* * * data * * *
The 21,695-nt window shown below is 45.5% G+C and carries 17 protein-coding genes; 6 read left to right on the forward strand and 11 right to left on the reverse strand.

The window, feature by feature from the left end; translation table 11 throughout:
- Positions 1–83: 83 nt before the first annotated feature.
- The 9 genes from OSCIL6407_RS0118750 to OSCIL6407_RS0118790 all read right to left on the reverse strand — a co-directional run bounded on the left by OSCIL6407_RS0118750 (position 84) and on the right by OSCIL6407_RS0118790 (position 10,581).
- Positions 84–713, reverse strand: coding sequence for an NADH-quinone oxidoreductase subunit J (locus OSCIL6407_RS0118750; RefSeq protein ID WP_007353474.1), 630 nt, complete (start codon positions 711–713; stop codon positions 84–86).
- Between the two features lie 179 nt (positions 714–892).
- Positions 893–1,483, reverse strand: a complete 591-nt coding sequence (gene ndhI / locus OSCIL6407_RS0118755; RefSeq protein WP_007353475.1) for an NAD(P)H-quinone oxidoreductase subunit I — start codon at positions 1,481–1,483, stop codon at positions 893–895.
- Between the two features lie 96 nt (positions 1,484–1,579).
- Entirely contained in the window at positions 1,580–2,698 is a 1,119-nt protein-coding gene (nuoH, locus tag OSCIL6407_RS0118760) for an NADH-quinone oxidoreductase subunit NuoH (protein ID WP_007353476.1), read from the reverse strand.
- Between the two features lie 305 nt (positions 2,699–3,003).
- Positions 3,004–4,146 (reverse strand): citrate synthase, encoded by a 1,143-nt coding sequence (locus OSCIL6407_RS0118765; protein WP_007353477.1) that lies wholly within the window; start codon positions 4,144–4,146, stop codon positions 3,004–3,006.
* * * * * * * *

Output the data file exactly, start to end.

The 21,695-nt window shown below is 45.5% G+C and carries 17 protein-coding genes; 6 read left to right on the forward strand and 11 right to left on the reverse strand.

The window, feature by feature from the left end; translation table 11 throughout:
- Positions 1–83: 83 nt before the first annotated feature.
- The 9 genes from OSCIL6407_RS0118750 to OSCIL6407_RS0118790 all read right to left on the reverse strand — a co-directional run bounded on the left by OSCIL6407_RS0118750 (position 84) and on the right by OSCIL6407_RS0118790 (position 10,581).
- Positions 84–713, reverse strand: coding sequence for an NADH-quinone oxidoreductase subunit J (locus OSCIL6407_RS0118750; RefSeq protein ID WP_007353474.1), 630 nt, complete (start codon positions 711–713; stop codon positions 84–86).
- Between the two features lie 179 nt (positions 714–892).
- Positions 893–1,483, reverse strand: a complete 591-nt coding sequence (gene ndhI / locus OSCIL6407_RS0118755; RefSeq protein WP_007353475.1) for an NAD(P)H-quinone oxidoreductase subunit I — start codon at positions 1,481–1,483, stop codon at positions 893–895.
- Between the two features lie 96 nt (positions 1,484–1,579).
- Entirely contained in the window at positions 1,580–2,698 is a 1,119-nt protein-coding gene (nuoH, locus tag OSCIL6407_RS0118760) for an NADH-quinone oxidoreductase subunit NuoH (protein ID WP_007353476.1), read from the reverse strand.
- Between the two features lie 305 nt (positions 2,699–3,003).
- Positions 3,004–4,146 (reverse strand): citrate synthase, encoded by a 1,143-nt coding sequence (locus OSCIL6407_RS0118765; protein WP_007353477.1) that lies wholly within the window; start codon positions 4,144–4,146, stop codon positions 3,004–3,006.